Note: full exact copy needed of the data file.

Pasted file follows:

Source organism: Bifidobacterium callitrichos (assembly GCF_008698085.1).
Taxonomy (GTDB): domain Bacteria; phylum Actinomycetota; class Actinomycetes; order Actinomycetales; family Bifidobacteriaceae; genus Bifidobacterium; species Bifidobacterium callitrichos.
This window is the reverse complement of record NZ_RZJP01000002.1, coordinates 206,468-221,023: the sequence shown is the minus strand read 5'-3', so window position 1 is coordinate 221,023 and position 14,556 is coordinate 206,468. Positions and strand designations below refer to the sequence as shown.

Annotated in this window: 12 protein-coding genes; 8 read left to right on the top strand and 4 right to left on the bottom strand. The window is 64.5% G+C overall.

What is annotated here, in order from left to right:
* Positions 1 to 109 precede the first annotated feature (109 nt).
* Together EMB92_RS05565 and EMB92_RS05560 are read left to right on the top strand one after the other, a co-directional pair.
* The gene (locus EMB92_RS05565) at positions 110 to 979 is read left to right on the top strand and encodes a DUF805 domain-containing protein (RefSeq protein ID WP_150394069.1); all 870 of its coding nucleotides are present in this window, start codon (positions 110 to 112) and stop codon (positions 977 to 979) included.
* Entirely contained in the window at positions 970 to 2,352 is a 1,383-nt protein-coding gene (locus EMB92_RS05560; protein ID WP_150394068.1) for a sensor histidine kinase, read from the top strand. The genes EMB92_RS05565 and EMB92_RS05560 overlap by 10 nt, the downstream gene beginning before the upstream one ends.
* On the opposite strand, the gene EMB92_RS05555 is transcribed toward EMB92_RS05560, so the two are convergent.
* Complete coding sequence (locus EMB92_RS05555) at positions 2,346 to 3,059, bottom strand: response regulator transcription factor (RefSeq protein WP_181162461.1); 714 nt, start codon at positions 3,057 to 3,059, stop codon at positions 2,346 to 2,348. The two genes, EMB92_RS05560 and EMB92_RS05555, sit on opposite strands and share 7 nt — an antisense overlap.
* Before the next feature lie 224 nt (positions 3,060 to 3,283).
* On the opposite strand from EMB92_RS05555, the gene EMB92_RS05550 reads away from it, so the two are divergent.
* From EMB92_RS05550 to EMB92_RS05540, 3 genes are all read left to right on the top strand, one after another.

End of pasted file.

Source organism: Bifidobacterium callitrichos (assembly GCF_008698085.1).
Taxonomy (GTDB): domain Bacteria; phylum Actinomycetota; class Actinomycetes; order Actinomycetales; family Bifidobacteriaceae; genus Bifidobacterium; species Bifidobacterium callitrichos.
This window is the reverse complement of record NZ_RZJP01000002.1, coordinates 206,468-221,023: the sequence shown is the minus strand read 5'-3', so window position 1 is coordinate 221,023 and position 14,556 is coordinate 206,468. Positions and strand designations below refer to the sequence as shown.

Annotated in this window: 12 protein-coding genes; 8 read left to right on the top strand and 4 right to left on the bottom strand. The window is 64.5% G+C overall.

What is annotated here, in order from left to right:
* Positions 1 to 109 precede the first annotated feature (109 nt).
* Together EMB92_RS05565 and EMB92_RS05560 are read left to right on the top strand one after the other, a co-directional pair.
* The gene (locus EMB92_RS05565) at positions 110 to 979 is read left to right on the top strand and encodes a DUF805 domain-containing protein (RefSeq protein ID WP_150394069.1); all 870 of its coding nucleotides are present in this window, start codon (positions 110 to 112) and stop codon (positions 977 to 979) included.
* Entirely contained in the window at positions 970 to 2,352 is a 1,383-nt protein-coding gene (locus EMB92_RS05560; protein ID WP_150394068.1) for a sensor histidine kinase, read from the top strand. The genes EMB92_RS05565 and EMB92_RS05560 overlap by 10 nt, the downstream gene beginning before the upstream one ends.
* On the opposite strand, the gene EMB92_RS05555 is transcribed toward EMB92_RS05560, so the two are convergent.
* Complete coding sequence (locus EMB92_RS05555) at positions 2,346 to 3,059, bottom strand: response regulator transcription factor (RefSeq protein WP_181162461.1); 714 nt, start codon at positions 3,057 to 3,059, stop codon at positions 2,346 to 2,348. The two genes, EMB92_RS05560 and EMB92_RS05555, sit on opposite strands and share 7 nt — an antisense overlap.
* Before the next feature lie 224 nt (positions 3,060 to 3,283).
* On the opposite strand from EMB92_RS05555, the gene EMB92_RS05550 reads away from it, so the two are divergent.
* From EMB92_RS05550 to EMB92_RS05540, 3 genes are all read left to right on the top strand, one after another.